Congratulations to Emirates, Cathay Pacific, Qantas, Air New Zealand, Korean Airlines, Asiania, Korean Airlines, Lan Chile, Eva Air, AeroMexico, Dragon Air and Fiji Air who have already agreed not to transport shark fins on their airlines, choosing long term environmental sustainability over short term profit. In light of this I urge the 20,000 people who signed the petition to continue supporting sharks by choosing to fly with these insightful and environmentally conscious companies.
Sharks have had a few much needed wins in the past year with a United Nations treaty: the Convention on International Trade in Endangered Species of Wild Fauna and Flora, otherwise known as SITES, listing five new shark species to the CITES Appendices. The sharks listed include: Oceanic Whitetips, Porbeagle and three species of Hammerhead sharks including the Scalloped Hammerhead shark. These sharks are all classified as endangered on the IUCN redlist and join Basking, Whale and Great Whites to the list.
Last month Hong Kong also banned shark fins from official functions indicating a welcomed change at the highest level, as China represents approximately 50 percent of the world shark fin market.
The estimated numbers of sharks killed per year has now reached One Hundred Million with the majority being used in shark fin soup. The method of obtaining these fins is equally barbaric and wasteful as the sharks fin is cut off while still alive and the animal thrown back in the water to drown.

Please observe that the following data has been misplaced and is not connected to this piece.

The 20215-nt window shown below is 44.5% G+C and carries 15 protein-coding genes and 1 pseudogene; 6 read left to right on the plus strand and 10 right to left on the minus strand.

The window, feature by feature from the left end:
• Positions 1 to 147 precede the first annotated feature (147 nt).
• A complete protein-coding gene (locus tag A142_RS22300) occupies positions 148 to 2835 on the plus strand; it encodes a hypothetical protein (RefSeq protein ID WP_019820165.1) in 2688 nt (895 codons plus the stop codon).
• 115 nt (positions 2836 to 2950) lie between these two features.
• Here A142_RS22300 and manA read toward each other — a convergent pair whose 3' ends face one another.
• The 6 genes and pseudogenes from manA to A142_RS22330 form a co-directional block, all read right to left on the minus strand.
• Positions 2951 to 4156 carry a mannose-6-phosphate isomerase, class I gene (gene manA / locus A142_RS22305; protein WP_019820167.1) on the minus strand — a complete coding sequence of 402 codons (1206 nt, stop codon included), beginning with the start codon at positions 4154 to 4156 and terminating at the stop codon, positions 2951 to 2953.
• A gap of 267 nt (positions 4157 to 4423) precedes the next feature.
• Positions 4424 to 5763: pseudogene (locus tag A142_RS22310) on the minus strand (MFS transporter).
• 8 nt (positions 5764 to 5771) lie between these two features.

The majority of sharks pose no threat to humans although they continue to suffer from a bad reputation imposed by iconic movies such as Jaws and the more recent badly written and directed, un-informed and unethical programs that appear on Shark Week aired by the Discovery channel.
Sharks are the apex predators of our oceans, if we continue to hunt them into extinction we will once again limit the biodiversity of our planet creating irreversible damage to our ecosystem, which will eventually shut down.
After a few short weeks of writting I’m starting to see a theme emerging from my blog: Governmental environmental mismanagement coupled with public ignorance and complacency = Extinction.
I wonder if we will learn our lesson before it’s our turn?
I hope this has inspired readers to sign the petition, say no to shark fining and make informed consumer choices as the fight to save shark populations worldwide continues.
Sign the petition at:https://www.causes.com/singapore-airlines-stop-shipping-shark-fins
I will keep you posted on the outcome.
Walking down the street on a beautiful sun filled spring morning it's easy to simply enjoy the moderate temperatures loved by Sydneysiders this time of year and forget about the climate woes the worlds top scientists have been predicting now for years.
I walk into the supermarket, order my decaf latte and pick up the paper. It’s the Financial Review with a bold headline “IPPCC more certain about warning”
I read further to find the Inter-Governmental Panel on Climate Change report written by 831 leading scientists from 85 countries are now predicting future temperature rises of up to 6℃ and sea-level rises even higher than predicted in earlier reports. This is the fifth report written by the IPPCC containing increasingly bad news every time the government is handed one.
The naysayers on climate change, which now include members of Australia’s newly elected government including Prime Minister Tony Abbott, argue it has little to do with us mere mortals and that global temperatures have been changing from the beginning of time.